6. Karen

    The most helpful, I think, is to allow students to fail on small stuff (especially when they resoundingly deserve it!) as a way to learn how NOT to fail on the big stuff. Also, using their failures and mistakes as, cliched as it is, learning opportunities. WHY did this not work, what can you do differently next time? Could failure have been avoided, or was there insufficient info, random factors, etc that are out of our control ('real life' is full of those, and we have to learn to deal with them).

  7. Paul Mitchell

    As usual John, some very provocative and counter-intuitive thinking on the role of grading. I work at at a military college for mid-grade officers; the idea of failure is an anathema, akin to losing a battle. As a sci-fi nerd, however, I have always liked the example of the Kobyashi Maru simulation from the Wrath of Khan. At work I have argued that it is better to fail in Toronto than in Kabul. As the military confronts the complex social problems of stability operations in failed and fragile states, where we are asking them to do social engineering rather than winning battles, my students need to learn how to fail, recover, reassess, and engage once more. While the praxis of traditional military operations cannot tolerate failure, contemporary operations demands an open attitude towards failure as planners feel their way through the complexity of the problem set. Thanks again for your insights.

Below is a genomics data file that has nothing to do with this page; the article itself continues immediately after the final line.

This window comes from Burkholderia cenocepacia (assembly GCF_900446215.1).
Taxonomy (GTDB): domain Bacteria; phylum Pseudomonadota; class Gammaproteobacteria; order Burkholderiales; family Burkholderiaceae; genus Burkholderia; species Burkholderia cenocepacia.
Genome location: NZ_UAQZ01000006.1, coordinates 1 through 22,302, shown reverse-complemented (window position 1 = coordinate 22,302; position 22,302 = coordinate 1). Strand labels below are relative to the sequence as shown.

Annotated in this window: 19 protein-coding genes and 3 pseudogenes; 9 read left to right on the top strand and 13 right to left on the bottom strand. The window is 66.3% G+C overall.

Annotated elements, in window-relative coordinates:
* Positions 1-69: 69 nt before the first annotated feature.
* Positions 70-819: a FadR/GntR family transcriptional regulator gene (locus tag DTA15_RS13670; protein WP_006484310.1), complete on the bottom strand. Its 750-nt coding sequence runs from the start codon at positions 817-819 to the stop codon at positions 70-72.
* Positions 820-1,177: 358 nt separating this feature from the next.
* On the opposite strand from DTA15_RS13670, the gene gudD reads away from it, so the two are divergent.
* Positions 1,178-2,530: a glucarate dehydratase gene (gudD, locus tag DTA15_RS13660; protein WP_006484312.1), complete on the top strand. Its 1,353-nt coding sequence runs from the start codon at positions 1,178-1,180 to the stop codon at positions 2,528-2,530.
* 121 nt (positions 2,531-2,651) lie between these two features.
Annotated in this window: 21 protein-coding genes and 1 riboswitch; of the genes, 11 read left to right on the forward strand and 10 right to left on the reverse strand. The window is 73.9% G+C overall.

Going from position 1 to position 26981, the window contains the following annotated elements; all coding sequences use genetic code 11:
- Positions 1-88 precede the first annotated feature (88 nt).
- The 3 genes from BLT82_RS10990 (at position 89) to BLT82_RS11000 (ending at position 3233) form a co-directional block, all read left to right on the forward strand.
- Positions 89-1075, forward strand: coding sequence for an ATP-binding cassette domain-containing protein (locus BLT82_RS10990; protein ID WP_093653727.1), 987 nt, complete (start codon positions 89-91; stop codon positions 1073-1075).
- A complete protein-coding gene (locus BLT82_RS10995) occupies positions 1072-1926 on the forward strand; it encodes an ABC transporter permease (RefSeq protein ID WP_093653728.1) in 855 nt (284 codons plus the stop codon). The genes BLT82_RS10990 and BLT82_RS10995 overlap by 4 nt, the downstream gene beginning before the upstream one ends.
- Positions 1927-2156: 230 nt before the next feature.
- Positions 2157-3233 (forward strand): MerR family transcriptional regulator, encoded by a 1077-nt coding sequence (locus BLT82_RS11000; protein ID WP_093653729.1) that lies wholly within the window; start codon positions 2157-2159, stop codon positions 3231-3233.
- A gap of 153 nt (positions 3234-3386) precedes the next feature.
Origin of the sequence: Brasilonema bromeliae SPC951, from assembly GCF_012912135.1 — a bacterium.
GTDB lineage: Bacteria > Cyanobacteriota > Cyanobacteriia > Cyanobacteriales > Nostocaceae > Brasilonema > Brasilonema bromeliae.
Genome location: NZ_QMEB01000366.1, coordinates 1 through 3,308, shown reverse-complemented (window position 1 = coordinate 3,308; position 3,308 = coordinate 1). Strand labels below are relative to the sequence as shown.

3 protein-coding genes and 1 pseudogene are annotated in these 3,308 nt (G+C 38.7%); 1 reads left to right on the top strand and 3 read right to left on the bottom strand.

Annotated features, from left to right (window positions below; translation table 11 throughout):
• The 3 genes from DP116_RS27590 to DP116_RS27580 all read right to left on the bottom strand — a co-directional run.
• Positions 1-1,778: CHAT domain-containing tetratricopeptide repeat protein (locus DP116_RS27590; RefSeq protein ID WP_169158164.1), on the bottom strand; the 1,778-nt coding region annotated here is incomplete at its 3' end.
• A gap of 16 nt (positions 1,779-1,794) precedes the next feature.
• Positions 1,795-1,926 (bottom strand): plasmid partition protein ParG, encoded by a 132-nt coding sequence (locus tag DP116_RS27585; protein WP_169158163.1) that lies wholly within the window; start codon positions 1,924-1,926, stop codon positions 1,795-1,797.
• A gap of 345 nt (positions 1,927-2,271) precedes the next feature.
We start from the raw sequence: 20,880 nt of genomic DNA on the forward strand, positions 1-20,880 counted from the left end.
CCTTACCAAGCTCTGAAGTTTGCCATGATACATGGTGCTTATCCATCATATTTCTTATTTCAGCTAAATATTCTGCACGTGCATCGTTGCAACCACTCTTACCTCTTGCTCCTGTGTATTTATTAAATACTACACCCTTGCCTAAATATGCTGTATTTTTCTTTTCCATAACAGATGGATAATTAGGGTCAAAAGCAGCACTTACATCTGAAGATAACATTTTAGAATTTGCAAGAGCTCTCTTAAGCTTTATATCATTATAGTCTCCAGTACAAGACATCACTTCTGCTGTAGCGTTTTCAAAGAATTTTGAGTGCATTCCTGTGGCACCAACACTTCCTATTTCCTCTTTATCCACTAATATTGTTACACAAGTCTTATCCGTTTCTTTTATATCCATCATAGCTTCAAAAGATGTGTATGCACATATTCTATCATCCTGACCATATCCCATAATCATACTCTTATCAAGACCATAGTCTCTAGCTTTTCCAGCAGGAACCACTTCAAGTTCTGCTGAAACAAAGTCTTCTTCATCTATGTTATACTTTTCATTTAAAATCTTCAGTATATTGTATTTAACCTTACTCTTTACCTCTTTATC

8. jackehill

    Learning from failure assumes you have also experienced success. I appreciate your point yet feel this is not the last word on the topic. I have seen some people crushed by failure because there was no support for striving for future success. This is a difficult topic.

  9. Alan Stange

    I keep hearing about the dire consequences of failure in the workplace and how students in primary and secondary school should be either trained to avoid failure or "toughened" to the shock they will inevitably face. Who has not failed in the workplace and how often have we observed people correct their mistakes independently or with assistance. The reality is failure is a part of our personal and public lives. Most failures are correctable and are not significantly penalized. Too much is misrepresented to students about the world of work I think. There is a degree of hypocrisy in this penalty for failure message to young people. Spectacular examples of failure given a generous do-over abound in our society. Banks, auto manufacturers, government promises and programs, athletes, and the list goes on. Our real message to students might be, "You're neither powerful enough, nor deemed important enough to be punished for your failure. I'm an adult and your teacher. I self-manage my teaching and management failures in the classroom. Your learning management failures cannot be corrected."

  10. Atul Gopal

    Very insightful article – overwhelmed by the simplicity of the suggestion that teachers are not working enough on students to help them improve. As a teacher for the last 15 years, I stand guilty of not having done enough for my students. In hindsight, it seems almost a crime to have let thousands of students that I have taught get away with substandard work.

    Technology can be of help here. With softwares like e-raters can easily help improve grammar, we can also have a preliminary idea evaluation and comment made by database matching programs.